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What Five Months of Running in the Mountains Has Taught Me

Posted by on May 22, 2012 | 16 Comments

This last winter, we  spent about five months in New Mexico, Arizona, California, and Colorado. During that time, Shelly and I have  run in mountains almost exclusively. That experience has been a tremendous learning opportunity.  Here are a few lessons I’ve learned:

  • Running efficiency is incredibly important, especially running uphill. Short, quick, relaxed steps make it MUCH easier to climb several miles up a mountain.
  • When running downhill, slightly shifting my weight backward a little bit makes a huge difference. My downhill running average pace has dropped from about 11-12 minute miles to around 7-8 minute miles.
  • When I run down switchbacks, I can run faster by drifting to the outside as I enter a turn, then cut back sharply to the inside as I enter the apex, then drift to the outside as I exit the apex. It looks something like this:

Here’s the European version:

  • Doing hill repeats is an adequate substitute for flat-ground speed work.
  • Crosstraining helps.  Exercises like squats and lunges help strengthen legs for both climbing and descending. Carrying things like slosh tubes or sand bags in training also makes a huge difference.
  • Rock-laden trails eat my shoes, especially when running fast downhill. The average lifespan of my shoes went from about 1500 miles to about 600.
  • Altitude requires greater water consumption.
  • The terrain makes a huge difference. Rocky technical trails are much slower than mostly dirt-covered trails.
  • The scenery at the top of a summit never gets old. I would give up running ultras and running barefoot before I give up running in mountains.

If you get the opportunity to do any training in mountains, TAKE IT! Even road runners would benefit.

 

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16 Comments

  1. Mary
    May 28, 2012

    I’m in Europe and I wouldn’t cut those switchbacks … but then again I’m American. I was in a race not long ago and on a downhill section this guy came barrelling past me like a bat out of hell. And then a woman flew past me telling me to let go of my brakes. I like my face the way it is, thanks. :)

  2. Ken Barefoot Ng
    May 23, 2012

    It’s called running the tangents, is how all road courses are measured, and how all top runners run. Just like slalom skiing.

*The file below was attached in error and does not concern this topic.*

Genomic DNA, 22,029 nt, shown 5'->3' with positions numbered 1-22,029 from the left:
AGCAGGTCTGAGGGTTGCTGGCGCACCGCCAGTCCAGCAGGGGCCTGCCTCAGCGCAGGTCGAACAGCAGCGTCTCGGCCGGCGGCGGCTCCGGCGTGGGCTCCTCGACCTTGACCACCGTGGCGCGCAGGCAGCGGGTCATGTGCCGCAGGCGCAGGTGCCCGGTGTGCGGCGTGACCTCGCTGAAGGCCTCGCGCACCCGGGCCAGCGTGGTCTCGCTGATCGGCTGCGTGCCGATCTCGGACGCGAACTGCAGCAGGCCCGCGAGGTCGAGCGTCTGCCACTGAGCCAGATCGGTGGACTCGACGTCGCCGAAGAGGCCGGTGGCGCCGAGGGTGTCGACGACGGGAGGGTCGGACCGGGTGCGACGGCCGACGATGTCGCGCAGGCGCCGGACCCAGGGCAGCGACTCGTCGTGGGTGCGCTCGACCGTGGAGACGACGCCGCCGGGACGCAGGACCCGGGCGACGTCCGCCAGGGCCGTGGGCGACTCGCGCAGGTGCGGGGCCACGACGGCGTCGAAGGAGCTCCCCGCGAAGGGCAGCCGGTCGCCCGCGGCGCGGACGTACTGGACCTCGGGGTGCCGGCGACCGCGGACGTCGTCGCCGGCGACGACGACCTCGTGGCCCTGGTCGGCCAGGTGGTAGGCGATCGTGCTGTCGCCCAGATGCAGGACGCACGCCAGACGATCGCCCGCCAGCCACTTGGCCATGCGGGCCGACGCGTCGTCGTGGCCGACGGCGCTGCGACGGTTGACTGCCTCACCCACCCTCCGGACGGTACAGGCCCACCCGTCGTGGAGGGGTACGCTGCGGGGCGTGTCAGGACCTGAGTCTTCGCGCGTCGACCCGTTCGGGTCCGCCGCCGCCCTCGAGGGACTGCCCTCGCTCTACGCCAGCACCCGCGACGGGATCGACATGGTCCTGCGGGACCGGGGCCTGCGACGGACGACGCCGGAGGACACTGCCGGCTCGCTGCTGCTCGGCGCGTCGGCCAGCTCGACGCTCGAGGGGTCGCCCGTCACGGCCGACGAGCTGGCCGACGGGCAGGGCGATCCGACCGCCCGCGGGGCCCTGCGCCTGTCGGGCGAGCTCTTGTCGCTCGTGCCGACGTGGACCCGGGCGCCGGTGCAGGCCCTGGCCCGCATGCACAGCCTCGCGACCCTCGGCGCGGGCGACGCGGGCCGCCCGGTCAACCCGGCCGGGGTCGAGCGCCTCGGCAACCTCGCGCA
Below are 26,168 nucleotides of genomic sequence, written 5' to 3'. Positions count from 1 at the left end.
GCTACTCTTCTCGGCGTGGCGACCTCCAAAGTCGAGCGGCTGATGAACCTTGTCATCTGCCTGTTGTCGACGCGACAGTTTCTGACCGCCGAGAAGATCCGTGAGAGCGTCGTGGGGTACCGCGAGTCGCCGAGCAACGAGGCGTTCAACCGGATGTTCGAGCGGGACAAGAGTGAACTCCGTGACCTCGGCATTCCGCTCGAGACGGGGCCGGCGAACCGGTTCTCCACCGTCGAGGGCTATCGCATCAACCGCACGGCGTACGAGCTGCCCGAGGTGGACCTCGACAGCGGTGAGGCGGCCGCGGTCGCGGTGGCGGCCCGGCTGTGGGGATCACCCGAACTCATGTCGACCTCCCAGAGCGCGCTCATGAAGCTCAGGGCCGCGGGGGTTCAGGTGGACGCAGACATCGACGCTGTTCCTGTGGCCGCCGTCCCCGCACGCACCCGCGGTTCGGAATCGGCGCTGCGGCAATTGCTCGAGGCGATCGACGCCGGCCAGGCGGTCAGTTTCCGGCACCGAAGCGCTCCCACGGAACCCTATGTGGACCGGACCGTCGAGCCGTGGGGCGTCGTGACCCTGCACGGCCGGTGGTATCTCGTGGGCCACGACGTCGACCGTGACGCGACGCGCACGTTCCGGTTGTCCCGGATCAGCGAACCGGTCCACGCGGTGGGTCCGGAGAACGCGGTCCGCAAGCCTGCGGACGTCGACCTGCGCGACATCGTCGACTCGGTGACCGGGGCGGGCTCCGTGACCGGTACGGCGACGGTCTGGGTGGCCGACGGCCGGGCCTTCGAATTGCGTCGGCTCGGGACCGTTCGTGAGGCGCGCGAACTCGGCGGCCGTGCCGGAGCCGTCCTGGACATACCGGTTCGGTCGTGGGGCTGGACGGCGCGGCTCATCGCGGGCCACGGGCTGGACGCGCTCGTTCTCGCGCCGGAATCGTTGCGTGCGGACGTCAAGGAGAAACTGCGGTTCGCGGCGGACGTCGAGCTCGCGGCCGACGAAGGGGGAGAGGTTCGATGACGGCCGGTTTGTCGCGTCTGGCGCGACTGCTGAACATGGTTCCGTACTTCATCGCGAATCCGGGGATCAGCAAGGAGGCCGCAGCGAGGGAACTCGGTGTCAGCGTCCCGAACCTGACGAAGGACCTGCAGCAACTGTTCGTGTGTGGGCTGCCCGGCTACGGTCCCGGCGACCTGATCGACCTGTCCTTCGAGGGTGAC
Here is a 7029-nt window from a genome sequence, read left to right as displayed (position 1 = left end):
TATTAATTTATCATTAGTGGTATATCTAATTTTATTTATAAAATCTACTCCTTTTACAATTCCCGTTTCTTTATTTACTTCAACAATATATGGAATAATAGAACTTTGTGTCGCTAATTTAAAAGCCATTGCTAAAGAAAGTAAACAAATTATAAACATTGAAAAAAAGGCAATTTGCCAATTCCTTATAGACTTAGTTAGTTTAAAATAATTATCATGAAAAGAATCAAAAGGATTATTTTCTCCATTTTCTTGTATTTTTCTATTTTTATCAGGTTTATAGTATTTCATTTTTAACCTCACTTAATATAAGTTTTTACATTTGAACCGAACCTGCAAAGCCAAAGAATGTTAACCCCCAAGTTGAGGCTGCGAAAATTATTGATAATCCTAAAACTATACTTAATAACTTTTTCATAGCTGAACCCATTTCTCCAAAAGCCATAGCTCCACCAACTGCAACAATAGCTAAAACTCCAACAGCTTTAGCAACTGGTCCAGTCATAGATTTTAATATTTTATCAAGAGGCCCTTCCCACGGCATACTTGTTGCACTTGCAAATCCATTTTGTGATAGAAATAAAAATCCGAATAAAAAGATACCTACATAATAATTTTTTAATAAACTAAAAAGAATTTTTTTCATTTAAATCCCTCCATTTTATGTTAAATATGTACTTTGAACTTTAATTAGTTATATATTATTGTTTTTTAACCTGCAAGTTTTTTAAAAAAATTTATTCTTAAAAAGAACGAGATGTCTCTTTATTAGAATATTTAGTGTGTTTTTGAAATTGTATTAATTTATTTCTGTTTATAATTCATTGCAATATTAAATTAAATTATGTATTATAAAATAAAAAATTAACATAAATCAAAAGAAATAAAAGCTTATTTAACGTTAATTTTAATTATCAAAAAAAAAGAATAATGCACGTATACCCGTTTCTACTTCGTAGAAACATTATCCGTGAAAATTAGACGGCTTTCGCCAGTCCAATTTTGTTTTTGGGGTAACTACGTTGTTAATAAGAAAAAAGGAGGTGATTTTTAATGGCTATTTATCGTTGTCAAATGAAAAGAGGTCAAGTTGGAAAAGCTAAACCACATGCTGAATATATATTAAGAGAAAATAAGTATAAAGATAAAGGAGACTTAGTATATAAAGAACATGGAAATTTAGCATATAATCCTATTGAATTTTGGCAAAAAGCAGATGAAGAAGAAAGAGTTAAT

• Rob Y
      May 23, 2012

      Not exactly. Jason’s switch-backing approach (actually quite common) is to swing wide of the pending turn in the opposite direction of the switch-back and THEN to cut sharply in the direction of the switch-back. Just like what you’d see from cars/motorcycles racing on a road course. Running tangents would be mean running the shortest line between tangents, the above technique is not the shortest path but perhaps one that makes it easier to maintain speed (at least that’s how I understand it from what Jason described and my own experience running switch-backs this way).

  3. David Goulette
    May 23, 2012

    I do a lot of my running in mountains and I have found that simply tilting/rotating my pelvis back acts as a brake when running downhill. Tilting forward speeds me up. I can control my speed by monitoring my pelvis tilt and i can usually find a balance point. And it is so much easier on my quads. I don’t know why it works but it is so simple and easy to regulate. It requires a bit more abdminal engangement. I dont like to think of it as “sitting back” or “sitting down” because I prefer visualizations that keep the spine loose and long. “sitting” for me seems to promote comprassion of the spine. Just ideas that have worked for me.

    • Mary
      May 28, 2012

      OOh this is very helpful. I suck at running downhill and I will try to implement this and see if it helps at all. Thanks!

  4. Shacky
    May 22, 2012

    Thank you for not writing “Mountains make Shacky’s vagina hurt” or something similar.

  5. Steve
    May 22, 2012

    Thanks for the advice, Jason; I’ll bear it in mind.

  6. Rob Y
    May 22, 2012

    The only mod I’d add to the downhill switch backing technique is to “alley-oop” some of the turns. For example on a left hand switch back as you enter the turn to the left you actually turn your body to the right. This is great fun and always amuses fellow trail runners. Grossly inefficient but extremely fun! You need to try it. I borrowed the technique from Brandon Sybrowsky years and years ago…

    • Jason
      May 22, 2012

      Rob, I actually did that occasionally to avoid unexpected branches, logs, or other debris on blind switchbacks. I may start doing it more just to add more flair. :-)

      Thanks for the tip!

  7. Bare Lee
    May 22, 2012

    The mountains ruin the Midwest.

    • Jason
      May 22, 2012

      Agreed. Running in Chicago was like running on a treadmill.

  8. cavecritta
    May 22, 2012

    The technique you drew for the switch backs is also used in racing cars. it allows you to “straighten” the curve as much as possible and keep you speed as high as possible.

    • Jason
      May 22, 2012

      I got the idea from Jesse Scott, who used it for riding dirt bikes. We can learn a lot from the motorsports. :-)

  9. Jeff Gallup
    May 22, 2012

    Wouldn’t trade running in the mountains for anything!

  10. Jeff Gallup
    May 22, 2012

    Wouldn’t trade running in the mountains for anything!

  11. OreMan
    May 22, 2012

    Is it really so bad for Europeans..? ;)